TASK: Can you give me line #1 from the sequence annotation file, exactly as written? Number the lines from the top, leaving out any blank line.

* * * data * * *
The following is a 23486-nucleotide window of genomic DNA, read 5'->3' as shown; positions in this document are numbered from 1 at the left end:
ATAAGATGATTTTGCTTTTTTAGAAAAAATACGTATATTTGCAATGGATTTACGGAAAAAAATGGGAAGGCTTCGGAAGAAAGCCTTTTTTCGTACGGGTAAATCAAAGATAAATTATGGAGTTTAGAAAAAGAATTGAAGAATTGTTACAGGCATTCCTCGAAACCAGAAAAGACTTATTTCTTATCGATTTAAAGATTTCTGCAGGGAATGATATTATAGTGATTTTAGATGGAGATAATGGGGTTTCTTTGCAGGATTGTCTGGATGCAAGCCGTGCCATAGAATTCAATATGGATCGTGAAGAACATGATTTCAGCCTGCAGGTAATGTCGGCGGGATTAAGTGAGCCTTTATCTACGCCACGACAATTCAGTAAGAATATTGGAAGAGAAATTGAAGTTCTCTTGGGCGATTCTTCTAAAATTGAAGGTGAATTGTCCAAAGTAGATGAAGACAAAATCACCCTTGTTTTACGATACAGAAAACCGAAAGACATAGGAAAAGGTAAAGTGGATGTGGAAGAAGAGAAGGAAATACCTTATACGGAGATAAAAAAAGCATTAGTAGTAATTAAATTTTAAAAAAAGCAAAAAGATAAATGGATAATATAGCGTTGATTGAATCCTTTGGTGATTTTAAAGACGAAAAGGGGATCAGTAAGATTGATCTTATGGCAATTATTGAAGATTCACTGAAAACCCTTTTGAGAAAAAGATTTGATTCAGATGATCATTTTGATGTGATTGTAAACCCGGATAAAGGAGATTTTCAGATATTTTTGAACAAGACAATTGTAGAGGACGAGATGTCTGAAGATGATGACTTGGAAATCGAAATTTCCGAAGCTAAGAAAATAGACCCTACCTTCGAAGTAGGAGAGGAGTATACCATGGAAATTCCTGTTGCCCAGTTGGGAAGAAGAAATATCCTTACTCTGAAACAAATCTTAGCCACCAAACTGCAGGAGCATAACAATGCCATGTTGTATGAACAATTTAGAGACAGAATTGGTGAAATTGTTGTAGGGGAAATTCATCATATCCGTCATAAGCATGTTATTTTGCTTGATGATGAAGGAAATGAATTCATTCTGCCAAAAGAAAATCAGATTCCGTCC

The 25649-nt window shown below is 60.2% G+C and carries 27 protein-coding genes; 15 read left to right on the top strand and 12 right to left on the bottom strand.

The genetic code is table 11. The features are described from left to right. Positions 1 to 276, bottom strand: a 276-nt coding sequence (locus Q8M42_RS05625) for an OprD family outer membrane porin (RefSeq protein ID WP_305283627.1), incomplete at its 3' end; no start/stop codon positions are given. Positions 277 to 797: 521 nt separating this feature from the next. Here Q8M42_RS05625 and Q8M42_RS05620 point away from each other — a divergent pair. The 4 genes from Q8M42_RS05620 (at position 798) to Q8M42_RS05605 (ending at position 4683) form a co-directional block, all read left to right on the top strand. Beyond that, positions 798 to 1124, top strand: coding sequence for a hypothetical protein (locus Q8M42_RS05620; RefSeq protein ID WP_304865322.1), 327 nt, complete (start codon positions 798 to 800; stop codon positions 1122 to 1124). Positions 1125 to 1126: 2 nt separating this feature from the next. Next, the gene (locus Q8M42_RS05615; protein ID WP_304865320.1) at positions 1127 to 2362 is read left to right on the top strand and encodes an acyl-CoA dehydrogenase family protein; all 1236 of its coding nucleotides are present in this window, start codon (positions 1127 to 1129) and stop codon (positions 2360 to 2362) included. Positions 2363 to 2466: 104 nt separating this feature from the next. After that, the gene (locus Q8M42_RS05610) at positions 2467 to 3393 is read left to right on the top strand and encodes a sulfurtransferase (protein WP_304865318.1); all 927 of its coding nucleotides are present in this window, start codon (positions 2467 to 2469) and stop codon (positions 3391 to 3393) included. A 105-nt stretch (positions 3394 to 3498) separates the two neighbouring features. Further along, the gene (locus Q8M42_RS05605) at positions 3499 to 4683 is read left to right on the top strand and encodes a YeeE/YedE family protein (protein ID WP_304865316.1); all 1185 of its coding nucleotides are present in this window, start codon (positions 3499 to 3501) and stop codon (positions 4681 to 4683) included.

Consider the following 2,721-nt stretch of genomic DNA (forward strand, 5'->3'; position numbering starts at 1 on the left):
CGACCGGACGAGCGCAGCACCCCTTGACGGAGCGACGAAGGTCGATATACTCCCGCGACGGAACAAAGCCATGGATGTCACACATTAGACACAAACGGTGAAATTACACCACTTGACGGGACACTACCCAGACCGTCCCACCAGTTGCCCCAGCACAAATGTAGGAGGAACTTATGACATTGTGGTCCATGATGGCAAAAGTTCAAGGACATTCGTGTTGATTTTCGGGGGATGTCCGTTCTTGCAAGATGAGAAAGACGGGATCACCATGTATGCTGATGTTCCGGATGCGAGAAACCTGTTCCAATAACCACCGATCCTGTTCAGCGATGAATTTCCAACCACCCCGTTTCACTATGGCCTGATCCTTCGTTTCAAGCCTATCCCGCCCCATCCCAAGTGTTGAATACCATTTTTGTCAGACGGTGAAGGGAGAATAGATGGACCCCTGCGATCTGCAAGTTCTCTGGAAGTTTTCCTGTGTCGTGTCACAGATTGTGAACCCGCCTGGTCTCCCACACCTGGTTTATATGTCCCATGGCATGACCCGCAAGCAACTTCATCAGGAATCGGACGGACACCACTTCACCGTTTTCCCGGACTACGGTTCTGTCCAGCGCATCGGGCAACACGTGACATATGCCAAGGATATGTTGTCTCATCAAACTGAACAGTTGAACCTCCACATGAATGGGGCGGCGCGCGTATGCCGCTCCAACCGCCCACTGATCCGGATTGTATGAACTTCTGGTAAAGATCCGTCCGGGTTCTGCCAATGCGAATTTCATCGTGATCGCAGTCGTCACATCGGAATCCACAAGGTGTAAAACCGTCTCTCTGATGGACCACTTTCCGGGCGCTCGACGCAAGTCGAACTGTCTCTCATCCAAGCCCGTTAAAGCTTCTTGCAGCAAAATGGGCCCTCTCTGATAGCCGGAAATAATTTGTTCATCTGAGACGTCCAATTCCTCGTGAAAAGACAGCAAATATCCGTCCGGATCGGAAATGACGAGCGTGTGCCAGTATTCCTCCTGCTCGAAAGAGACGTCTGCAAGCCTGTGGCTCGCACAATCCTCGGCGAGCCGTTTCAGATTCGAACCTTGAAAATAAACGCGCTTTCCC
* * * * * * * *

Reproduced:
The following is a 23486-nucleotide window of genomic DNA, read 5'->3' as shown; positions in this document are numbered from 1 at the left end: